I have found that putting the Westie on special vet-recommended diets and purchasing special Westie food goes a long way. This helps to manage dermatitis and other common Westie skin problems.

> What Can Westies Not Eat? Common Foods To Avoid

3. Ear Infections

Westies are prone to ear infections and they can be very smelly.

You need to clean your Westie’s ears as part of your regular grooming schedule. Once every 4 – 6 weeks should be enough for most Westies, although some dogs produce more ear wax naturally than others and may need more frequent ear cleaning.

Westie having ears cleaned and checked by a vet

However, cleaning too often can make the ear canal irritated and inflamed, which can lead to infections and other issues. So don’t go overboard with cleaning, especially if there doesn’t seem to be any sign of problems.

To clean ears, I take a cotton ball or cotton swab moistened with warm water and gently swab dirt and debris from the visible parts of the inner ear. Never put anything into the ear canal. Simply keep the outer part of the ear as clean as possible.

We’ve got more about cleaning in our post about Westie Ears.

If you notice any signs of ear infection or discomfort, consult with your veterinarian.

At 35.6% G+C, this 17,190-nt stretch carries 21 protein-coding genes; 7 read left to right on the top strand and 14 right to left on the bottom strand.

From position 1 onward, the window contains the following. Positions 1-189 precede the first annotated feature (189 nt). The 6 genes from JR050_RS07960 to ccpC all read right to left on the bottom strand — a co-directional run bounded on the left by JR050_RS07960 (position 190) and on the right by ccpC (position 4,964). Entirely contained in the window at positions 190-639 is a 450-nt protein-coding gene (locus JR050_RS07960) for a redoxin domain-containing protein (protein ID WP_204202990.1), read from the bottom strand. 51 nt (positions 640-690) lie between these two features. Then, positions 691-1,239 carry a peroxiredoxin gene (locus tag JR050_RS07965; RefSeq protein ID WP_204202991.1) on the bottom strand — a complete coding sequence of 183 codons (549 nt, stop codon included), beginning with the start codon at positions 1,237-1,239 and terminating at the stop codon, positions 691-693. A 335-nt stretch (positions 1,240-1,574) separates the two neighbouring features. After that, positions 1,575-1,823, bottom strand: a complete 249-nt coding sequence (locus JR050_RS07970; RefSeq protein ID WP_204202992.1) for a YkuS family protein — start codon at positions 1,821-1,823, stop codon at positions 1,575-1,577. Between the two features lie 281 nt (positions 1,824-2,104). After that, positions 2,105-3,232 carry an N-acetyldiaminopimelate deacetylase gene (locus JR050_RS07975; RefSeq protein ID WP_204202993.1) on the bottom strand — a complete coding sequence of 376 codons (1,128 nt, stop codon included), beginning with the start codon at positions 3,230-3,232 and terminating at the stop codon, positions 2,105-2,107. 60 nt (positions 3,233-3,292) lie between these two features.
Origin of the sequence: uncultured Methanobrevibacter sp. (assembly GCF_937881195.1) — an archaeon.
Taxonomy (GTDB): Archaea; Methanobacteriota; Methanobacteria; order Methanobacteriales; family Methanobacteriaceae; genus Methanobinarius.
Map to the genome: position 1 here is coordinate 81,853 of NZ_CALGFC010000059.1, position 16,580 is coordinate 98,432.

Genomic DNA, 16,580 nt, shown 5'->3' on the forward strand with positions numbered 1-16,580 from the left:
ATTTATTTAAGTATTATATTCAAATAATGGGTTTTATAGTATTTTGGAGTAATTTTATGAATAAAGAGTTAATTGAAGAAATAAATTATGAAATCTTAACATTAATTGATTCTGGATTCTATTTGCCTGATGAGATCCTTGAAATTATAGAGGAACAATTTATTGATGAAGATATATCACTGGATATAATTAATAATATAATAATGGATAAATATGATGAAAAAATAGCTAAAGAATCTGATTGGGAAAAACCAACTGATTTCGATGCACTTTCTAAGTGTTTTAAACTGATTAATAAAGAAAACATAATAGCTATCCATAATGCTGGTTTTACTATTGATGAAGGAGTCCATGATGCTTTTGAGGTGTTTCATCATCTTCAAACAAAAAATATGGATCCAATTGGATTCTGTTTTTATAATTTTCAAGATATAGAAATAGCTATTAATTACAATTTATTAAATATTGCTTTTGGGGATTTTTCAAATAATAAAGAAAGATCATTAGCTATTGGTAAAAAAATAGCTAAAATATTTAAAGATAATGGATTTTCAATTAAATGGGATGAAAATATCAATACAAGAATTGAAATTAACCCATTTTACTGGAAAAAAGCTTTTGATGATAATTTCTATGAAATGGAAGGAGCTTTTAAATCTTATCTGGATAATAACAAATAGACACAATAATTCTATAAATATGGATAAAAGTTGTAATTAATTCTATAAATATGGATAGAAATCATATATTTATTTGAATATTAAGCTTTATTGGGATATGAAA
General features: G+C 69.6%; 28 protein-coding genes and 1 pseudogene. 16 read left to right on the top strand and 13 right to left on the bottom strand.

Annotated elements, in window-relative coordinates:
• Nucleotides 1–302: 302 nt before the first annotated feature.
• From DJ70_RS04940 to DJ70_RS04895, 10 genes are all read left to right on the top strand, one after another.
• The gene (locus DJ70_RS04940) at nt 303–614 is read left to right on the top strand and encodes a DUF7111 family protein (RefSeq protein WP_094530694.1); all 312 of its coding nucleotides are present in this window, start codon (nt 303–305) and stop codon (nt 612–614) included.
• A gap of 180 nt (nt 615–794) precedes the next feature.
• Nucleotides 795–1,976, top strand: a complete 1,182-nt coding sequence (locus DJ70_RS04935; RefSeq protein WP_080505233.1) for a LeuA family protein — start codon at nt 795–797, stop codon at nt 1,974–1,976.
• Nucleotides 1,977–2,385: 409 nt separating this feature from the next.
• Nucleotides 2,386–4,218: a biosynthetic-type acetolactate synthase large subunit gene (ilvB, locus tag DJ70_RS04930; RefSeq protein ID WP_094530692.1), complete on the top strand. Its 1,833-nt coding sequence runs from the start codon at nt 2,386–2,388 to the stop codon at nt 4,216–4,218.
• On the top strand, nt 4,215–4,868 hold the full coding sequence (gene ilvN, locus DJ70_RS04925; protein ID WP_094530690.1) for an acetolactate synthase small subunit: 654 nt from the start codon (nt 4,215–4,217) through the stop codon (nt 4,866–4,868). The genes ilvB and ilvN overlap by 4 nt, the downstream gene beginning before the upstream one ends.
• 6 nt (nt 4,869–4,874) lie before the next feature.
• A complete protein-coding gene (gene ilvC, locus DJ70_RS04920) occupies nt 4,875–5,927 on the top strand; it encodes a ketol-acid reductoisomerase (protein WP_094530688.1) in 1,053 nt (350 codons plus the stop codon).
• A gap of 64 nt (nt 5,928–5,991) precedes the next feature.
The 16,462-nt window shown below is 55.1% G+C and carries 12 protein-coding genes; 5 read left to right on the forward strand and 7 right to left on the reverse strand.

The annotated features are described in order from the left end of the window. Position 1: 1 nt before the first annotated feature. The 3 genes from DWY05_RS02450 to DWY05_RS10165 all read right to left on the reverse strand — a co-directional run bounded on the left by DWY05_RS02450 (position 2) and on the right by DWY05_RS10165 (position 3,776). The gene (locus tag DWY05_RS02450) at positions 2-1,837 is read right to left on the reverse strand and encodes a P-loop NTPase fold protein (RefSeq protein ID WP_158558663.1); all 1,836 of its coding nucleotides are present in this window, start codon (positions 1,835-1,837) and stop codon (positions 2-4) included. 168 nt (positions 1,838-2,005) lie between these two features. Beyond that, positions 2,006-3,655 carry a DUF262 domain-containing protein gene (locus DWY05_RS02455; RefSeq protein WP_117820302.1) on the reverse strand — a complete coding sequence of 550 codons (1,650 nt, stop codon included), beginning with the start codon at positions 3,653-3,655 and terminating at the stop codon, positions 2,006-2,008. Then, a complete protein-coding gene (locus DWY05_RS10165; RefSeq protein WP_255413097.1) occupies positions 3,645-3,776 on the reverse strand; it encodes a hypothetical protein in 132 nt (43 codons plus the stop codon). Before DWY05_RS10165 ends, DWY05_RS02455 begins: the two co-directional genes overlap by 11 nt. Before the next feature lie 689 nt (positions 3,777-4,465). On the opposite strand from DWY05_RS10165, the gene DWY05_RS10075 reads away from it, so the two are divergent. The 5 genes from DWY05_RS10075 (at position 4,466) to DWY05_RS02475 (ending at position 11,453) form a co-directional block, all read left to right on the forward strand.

Ear yeast infections are the most common reason dogs go to the vet for ears that smell bad. 

4. Bad Breath

If your Westie has bad breath, you may need to clean their teeth.

Dental chews are a great way to keep your Westie’s breath smelly sweet. 

Regular teeth cleaning should also be part of your Westie health routine. 

To clean my Westie’s teeth, I use a dog toothbrush and dog toothpaste and gently clean the dog’s teeth daily. Dogs generally do not like this procedure, but with patience, your Westie can be trained to undergo this cleaning calmly. 

Dog toothbrush and dental chews

Don’t use human toothpaste. Most have ingredients that are not good for dogs.

The Westie Club of America have a guide to cleaning your Westie’s teeth

There are, however, some gum and dental infections that cause smelly breath and discomfort to your dog. These include gingivitis and periodontal disease. 

Healthy gums should be pink. If you notice discoloration, swelling or bleeding, take your Westie to the vet for a full dental examination.

Make sure you get an annual dental check-up for your Westie at your vet to keep dental problems and smelly breath at bay.

5. Dirty From Park Play

If your exuberant Westie has got extra dirty from foul play at the park, he’s going to need a bath.

In general, Westies shouldn’t be bathed too often because they have sensitive skin which is prone to dryness, particularly after bathing. Once every 4 – 6 weeks should be often enough in normal circumstances.

However, if your dog has rolled in something particularly nasty, needs must and a bath is most definitely called for! 

See our full guide to bathing your Westie and please make sure you don’t use human shampoos as these can lead to skin irritation. Westie-approved dog shampoos only!

Ways to Help Westies Smell Great